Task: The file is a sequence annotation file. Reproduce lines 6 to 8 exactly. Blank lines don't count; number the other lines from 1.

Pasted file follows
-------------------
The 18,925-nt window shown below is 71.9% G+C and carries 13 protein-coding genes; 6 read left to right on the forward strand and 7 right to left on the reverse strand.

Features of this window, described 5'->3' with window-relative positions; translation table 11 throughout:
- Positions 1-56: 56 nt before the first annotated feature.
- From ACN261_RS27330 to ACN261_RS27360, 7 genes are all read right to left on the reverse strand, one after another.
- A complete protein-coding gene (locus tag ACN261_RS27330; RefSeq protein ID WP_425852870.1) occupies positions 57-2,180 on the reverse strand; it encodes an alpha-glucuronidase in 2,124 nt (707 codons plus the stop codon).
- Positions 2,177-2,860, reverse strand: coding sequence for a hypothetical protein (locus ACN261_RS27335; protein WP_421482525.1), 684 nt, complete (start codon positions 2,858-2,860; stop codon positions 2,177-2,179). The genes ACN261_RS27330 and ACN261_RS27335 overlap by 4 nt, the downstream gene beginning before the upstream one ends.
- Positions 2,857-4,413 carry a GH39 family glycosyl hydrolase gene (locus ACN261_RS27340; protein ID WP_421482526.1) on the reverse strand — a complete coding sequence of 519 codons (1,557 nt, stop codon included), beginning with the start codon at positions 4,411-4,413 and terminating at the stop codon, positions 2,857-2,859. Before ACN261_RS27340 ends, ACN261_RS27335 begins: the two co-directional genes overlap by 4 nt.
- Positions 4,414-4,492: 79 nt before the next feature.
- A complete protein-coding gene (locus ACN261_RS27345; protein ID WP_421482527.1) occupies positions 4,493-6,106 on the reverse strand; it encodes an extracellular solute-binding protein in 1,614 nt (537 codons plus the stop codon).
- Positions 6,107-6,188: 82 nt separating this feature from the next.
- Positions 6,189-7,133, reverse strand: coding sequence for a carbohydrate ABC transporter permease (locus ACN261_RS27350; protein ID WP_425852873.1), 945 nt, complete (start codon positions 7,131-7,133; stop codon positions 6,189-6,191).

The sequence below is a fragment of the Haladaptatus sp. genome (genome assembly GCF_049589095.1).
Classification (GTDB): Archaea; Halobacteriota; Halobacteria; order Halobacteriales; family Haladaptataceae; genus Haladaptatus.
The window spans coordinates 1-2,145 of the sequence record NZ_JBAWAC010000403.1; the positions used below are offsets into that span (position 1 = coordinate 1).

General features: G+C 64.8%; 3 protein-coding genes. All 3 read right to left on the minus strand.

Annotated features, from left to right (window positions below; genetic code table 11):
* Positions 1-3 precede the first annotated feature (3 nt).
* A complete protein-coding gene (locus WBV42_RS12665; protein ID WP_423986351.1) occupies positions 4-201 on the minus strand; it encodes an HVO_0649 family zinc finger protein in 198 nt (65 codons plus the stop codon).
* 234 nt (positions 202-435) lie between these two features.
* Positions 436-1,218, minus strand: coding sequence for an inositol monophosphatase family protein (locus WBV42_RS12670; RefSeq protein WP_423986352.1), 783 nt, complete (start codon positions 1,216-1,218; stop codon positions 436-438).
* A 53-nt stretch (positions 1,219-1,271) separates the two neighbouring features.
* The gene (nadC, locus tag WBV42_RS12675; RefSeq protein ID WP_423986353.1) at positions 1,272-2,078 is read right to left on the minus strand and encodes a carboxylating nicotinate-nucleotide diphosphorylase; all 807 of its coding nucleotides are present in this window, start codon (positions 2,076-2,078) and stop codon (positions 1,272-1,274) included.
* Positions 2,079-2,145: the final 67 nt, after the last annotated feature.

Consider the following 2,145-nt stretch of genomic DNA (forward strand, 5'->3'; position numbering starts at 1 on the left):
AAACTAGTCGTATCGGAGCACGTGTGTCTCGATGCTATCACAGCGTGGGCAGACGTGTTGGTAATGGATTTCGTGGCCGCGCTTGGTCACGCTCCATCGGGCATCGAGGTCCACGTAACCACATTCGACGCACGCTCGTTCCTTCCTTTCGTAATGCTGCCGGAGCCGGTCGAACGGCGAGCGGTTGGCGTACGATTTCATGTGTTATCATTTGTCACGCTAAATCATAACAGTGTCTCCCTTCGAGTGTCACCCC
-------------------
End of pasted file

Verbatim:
- Positions 2,177-2,860, reverse strand: coding sequence for a hypothetical protein (locus ACN261_RS27335; protein WP_421482525.1), 684 nt, complete (start codon positions 2,858-2,860; stop codon positions 2,177-2,179). The genes ACN261_RS27330 and ACN261_RS27335 overlap by 4 nt, the downstream gene beginning before the upstream one ends.
- Positions 2,857-4,413 carry a GH39 family glycosyl hydrolase gene (locus ACN261_RS27340; protein ID WP_421482526.1) on the reverse strand — a complete coding sequence of 519 codons (1,557 nt, stop codon included), beginning with the start codon at positions 4,411-4,413 and terminating at the stop codon, positions 2,857-2,859. Before ACN261_RS27340 ends, ACN261_RS27335 begins: the two co-directional genes overlap by 4 nt.
- Positions 4,414-4,492: 79 nt before the next feature.